What Does a Pinched Nerve Feel Like? Learn the Symptoms of and Treatments for Pinched Nerves

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Nerves 101

In order to answer the question, “What does a pinched nerve feel like?” some understanding about nerves, how they work and how a nerve can become pinched becomes relevant, especially if the person asking the question is also seeking relief from symptoms.

Nerves are part of the body’s nervous system. They are located throughout the body, beginning in the brain or spinal cord and extend into the limbs, muscles and skin. Nerves are message conduits for the body, allow muscles to move and allow for the sensation of feeling.

For any number of reasons, a nerve may become compressed or ‘pinched’. This creates problems in the function of the nerve and can cause one or more symptoms of discomfort.

Symptoms of a Pinched Nerve

The symptoms of a pinched nerve can vary depending upon the location of the nerve compression and the degree of compression. As little as one symptom can appear or multiple symptoms can occur simultaneously.

Some of the more common symptoms of a pinched nerve are:

  • Pain
  • Numbness
  • Tingling
  • Muscle weakness
  • Burning sensation
  • Muscle spasms
  • Sensations of hot and/or cold
  • Feelings of electricity in the affected area

What Does a Pinched Nerve Feel Like?

The pinched nerve can cause pain, tingling or numbness to radiate around the affected area or to appear in other locations. As examples:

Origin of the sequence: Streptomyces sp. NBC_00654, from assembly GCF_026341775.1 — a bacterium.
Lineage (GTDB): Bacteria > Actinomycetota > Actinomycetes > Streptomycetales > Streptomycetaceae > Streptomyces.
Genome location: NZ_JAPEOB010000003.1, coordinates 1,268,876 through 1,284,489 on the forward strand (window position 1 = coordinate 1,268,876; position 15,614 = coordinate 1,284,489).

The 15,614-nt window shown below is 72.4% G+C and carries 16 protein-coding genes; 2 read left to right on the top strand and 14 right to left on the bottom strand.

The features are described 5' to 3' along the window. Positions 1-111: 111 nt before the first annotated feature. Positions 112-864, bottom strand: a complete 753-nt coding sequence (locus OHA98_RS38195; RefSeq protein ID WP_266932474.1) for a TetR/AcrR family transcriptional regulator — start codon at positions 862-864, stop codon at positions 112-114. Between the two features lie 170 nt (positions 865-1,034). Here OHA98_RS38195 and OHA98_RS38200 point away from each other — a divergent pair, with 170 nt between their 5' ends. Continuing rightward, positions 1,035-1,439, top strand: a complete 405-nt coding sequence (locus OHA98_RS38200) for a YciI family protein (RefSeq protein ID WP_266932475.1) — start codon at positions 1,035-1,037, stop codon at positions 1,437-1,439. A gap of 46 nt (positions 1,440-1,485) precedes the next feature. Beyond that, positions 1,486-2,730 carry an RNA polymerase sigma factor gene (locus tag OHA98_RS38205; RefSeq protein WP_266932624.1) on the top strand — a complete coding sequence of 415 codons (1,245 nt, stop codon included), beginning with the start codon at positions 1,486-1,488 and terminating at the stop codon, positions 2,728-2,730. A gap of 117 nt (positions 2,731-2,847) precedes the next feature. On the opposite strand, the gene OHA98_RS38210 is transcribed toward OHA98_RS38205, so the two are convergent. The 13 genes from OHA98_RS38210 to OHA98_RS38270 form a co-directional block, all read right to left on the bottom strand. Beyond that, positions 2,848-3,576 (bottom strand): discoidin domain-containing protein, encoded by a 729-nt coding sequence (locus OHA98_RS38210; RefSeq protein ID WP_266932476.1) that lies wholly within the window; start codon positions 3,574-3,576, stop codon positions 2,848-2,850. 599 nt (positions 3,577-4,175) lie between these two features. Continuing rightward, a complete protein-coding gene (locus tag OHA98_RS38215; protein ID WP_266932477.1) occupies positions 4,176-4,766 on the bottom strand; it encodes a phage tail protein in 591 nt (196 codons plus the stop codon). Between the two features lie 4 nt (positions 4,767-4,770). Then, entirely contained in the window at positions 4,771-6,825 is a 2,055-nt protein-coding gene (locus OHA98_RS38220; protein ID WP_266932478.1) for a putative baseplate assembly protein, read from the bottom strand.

• A pinched nerve in the shoulder can cause feelings of pain in the elbow and can cause tingling in the wrist.
  • In the lower back, a pinched nerve can cause feelings of pain radiating down the leg.
  • Numbness and pain in the hand and fingers can be caused by a pinched nerve in the wrist.

This ‘traveling’ pain is called referred pain. This can cause problems with diagnosis of the problem because the pain is not in the same location as the compressed nerve.

Relief for Pinched Nerves

Women suffering from pinched nerves in the shoulder may be advised to wear brassieres that offer good support, and to sleep in them, as well. This helps reduce the amount of strain breast weight puts on the shoulder, thus reducing or eliminating the nerve compression.

General advice for pinched nerves is as follows:

  • Heat and ice treatment. Use heat and ice packs on the affected area, alternately, in 20 minute increments.
  • Hot showers
  • Support for the affected area. The use of a sling or pillow can help ease the strain on the affected area, reducing or eliminating the nerve compression.
  • Massage. Manual massage or the use of a hand-held massager on the affected and surrounding areas can help.
  • Gentle exercise and movement.
  • Physical therapy
  • Anti-inflammatory medication. Over-the-counter anti-inflammatory medications such as Aleve can be helpful to those suffering from a pinched nerve.
  • Cortisone injections

Note: In rare circumstances, surgery may be needed. However, most patients do not require surgery in order to get relief.


Pinched Nerve. Mayo Clinic Staff. January 29, 2009. https://mayoclinic.com/health/pinched-nerve/DS00879

Why Pinched Nerves Cause Back and Neck Pain. Brandon J. Luskin, MD. https://www.spineuniverse.com/conditions/neck-pain/why-pinched-nerves-cause-back-neck-pain